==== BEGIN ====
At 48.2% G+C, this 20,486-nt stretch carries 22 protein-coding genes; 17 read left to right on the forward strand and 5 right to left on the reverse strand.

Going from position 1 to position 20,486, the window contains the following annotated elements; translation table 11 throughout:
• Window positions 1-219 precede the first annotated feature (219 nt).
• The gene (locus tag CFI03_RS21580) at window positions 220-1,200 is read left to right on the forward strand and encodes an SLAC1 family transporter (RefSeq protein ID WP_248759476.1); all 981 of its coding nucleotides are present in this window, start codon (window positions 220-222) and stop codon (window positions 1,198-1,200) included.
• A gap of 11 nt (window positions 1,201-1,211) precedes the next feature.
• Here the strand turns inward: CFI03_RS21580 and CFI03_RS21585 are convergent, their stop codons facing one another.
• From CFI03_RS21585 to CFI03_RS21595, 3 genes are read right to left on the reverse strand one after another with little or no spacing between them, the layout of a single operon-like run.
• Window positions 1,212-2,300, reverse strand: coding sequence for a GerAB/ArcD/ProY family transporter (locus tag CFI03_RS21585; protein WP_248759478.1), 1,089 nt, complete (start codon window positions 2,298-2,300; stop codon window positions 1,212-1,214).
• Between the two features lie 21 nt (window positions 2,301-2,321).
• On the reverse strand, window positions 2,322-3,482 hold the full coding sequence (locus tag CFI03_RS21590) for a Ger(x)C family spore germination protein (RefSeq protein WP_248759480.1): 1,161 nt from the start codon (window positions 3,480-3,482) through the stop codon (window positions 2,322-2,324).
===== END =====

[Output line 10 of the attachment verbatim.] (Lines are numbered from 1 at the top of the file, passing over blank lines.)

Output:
• On the reverse strand, window positions 2,322-3,482 hold the full coding sequence (locus tag CFI03_RS21590) for a Ger(x)C family spore germination protein (RefSeq protein WP_248759480.1): 1,161 nt from the start codon (window positions 3,480-3,482) through the stop codon (window positions 2,322-2,324).